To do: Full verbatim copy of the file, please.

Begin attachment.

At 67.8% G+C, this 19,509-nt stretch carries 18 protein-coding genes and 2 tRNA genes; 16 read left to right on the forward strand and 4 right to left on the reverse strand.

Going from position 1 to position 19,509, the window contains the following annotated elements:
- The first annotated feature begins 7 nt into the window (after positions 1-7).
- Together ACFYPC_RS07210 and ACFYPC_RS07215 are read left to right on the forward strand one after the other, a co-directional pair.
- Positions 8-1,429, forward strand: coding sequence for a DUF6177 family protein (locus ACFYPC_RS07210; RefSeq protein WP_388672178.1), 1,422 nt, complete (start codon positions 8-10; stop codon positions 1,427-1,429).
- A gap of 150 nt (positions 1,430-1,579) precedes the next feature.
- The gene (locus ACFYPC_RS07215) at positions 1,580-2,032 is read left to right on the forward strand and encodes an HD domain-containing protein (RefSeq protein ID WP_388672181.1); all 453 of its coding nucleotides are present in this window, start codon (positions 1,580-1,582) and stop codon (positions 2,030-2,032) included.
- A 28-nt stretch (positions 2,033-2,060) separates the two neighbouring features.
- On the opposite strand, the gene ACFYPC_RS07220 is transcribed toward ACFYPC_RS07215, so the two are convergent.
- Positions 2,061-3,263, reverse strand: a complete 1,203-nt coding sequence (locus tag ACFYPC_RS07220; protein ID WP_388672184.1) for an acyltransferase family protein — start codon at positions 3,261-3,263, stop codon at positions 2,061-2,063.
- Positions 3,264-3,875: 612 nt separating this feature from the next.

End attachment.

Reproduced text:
At 67.8% G+C, this 19,509-nt stretch carries 18 protein-coding genes and 2 tRNA genes; 16 read left to right on the forward strand and 4 right to left on the reverse strand.

Going from position 1 to position 19,509, the window contains the following annotated elements:
- The first annotated feature begins 7 nt into the window (after positions 1-7).
- Together ACFYPC_RS07210 and ACFYPC_RS07215 are read left to right on the forward strand one after the other, a co-directional pair.
- Positions 8-1,429, forward strand: coding sequence for a DUF6177 family protein (locus ACFYPC_RS07210; RefSeq protein WP_388672178.1), 1,422 nt, complete (start codon positions 8-10; stop codon positions 1,427-1,429).
- A gap of 150 nt (positions 1,430-1,579) precedes the next feature.
- The gene (locus ACFYPC_RS07215) at positions 1,580-2,032 is read left to right on the forward strand and encodes an HD domain-containing protein (RefSeq protein ID WP_388672181.1); all 453 of its coding nucleotides are present in this window, start codon (positions 1,580-1,582) and stop codon (positions 2,030-2,032) included.
- A 28-nt stretch (positions 2,033-2,060) separates the two neighbouring features.
- On the opposite strand, the gene ACFYPC_RS07220 is transcribed toward ACFYPC_RS07215, so the two are convergent.
- Positions 2,061-3,263, reverse strand: a complete 1,203-nt coding sequence (locus tag ACFYPC_RS07220; protein ID WP_388672184.1) for an acyltransferase family protein — start codon at positions 3,261-3,263, stop codon at positions 2,061-2,063.
- Positions 3,264-3,875: 612 nt separating this feature from the next.